The recording of TTP in a large prospective population-based cohort of children with confirmed sepsis can inform clinicians in decision making about the appropriate length of empiric antibiotic treatment in the absence of a positive blood culture. Most clinicians stop antibiotic treatment if (a) the blood culture remains negative, (b) there is no focus of infection that would require continued antibiotic treatment, and (c) the clinical course of the disease is favorable. Yet, the chosen threshold of time after which blood cultures are highly unlikely to become positive will have a large influence on duration of antibiotic treatment. Longer periods of antibiotic treatment expose patients to risks such as medication errors, adverse events including selection of antibiotic resistance, nosocomial infections. Further, antibiotics increase the risk of necrotizing enterocolitis and death in preterm newborns (21). Moreover, prolonged hospital stays do increase health care costs and stress to patients, their relatives, and care-givers (22–24).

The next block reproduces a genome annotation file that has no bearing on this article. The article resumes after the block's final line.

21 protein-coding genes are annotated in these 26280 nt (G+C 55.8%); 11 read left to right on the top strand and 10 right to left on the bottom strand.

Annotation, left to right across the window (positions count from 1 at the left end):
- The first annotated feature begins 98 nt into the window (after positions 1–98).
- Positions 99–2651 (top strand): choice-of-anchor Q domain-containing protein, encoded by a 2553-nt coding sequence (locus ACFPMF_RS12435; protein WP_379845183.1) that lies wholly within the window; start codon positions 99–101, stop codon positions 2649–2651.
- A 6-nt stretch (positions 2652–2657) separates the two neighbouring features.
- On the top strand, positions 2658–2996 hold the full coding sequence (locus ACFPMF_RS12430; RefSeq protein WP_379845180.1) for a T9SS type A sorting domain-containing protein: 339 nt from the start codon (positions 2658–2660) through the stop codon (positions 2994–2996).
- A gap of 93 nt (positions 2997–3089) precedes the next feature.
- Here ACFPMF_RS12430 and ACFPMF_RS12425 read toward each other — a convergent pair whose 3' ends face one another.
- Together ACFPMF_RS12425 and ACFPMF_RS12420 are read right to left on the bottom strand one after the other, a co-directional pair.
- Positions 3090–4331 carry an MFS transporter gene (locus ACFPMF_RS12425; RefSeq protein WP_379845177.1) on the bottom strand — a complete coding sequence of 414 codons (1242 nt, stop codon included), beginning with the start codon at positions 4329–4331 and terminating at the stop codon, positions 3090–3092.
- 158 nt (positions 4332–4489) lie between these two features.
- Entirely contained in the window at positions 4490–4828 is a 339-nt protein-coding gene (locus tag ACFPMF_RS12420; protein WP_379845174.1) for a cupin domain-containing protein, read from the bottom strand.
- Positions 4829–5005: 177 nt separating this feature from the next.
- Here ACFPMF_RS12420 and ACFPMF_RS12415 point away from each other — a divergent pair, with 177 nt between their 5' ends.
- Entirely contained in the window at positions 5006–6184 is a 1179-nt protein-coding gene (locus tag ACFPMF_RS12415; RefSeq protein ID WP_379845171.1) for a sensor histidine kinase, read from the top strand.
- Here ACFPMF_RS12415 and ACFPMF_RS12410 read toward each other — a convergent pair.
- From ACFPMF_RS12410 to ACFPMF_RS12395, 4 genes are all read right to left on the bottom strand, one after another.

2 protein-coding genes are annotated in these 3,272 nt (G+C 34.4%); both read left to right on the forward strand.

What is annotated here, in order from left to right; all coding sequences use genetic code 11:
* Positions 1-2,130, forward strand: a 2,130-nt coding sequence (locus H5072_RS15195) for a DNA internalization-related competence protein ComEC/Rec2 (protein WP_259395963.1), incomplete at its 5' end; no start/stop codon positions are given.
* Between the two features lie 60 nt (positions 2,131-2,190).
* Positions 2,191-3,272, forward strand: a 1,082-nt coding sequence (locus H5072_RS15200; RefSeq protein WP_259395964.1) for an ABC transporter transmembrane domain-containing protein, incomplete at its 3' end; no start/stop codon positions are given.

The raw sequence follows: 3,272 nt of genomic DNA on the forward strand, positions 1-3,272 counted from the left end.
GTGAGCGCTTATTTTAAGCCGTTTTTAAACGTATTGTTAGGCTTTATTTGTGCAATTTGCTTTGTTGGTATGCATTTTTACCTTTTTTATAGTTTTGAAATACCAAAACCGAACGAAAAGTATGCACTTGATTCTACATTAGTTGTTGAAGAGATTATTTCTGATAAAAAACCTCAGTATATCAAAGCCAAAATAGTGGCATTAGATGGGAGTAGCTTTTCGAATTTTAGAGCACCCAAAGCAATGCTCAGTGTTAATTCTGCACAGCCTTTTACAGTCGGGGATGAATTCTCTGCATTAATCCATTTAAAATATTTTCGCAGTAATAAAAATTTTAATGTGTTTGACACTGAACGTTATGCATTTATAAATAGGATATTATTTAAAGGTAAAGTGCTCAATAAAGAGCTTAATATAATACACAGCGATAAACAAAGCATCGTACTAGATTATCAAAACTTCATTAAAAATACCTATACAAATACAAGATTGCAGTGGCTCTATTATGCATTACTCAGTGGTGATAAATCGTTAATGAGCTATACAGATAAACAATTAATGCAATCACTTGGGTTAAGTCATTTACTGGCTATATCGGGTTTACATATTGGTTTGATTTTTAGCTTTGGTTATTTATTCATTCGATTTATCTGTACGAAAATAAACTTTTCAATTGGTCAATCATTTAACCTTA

Our findings support previous studies performed in infants <90 days of age investigating TTP, which suggested that a shorter observation period and/or empiric antibiotic treatment, i.e., 24 or 36 h rather than the current practice of 48 h, might be appropriate (8–10). The decision by the treating physician to stop or continue antibiotics is not only based on blood culture result but also patient risk factors, clinical signs and severity of disease on presentation and during the course, response to treatment, inflammatory markers, and age. Procalcitonin-guided decision making has been shown to also guide the duration of antibiotic treatment in neonates with suspected early-onset sepsis (25, 26). It is well established that the likelihood to isolate an organism from blood culture increases with the amount of blood obtained for inoculation. Therefore, particularly in neonates blood cultures are often false negative (27). Unfortunately, there is limited data on the optimal volume in the pediatric age groups and different recommendations exist (28, 29).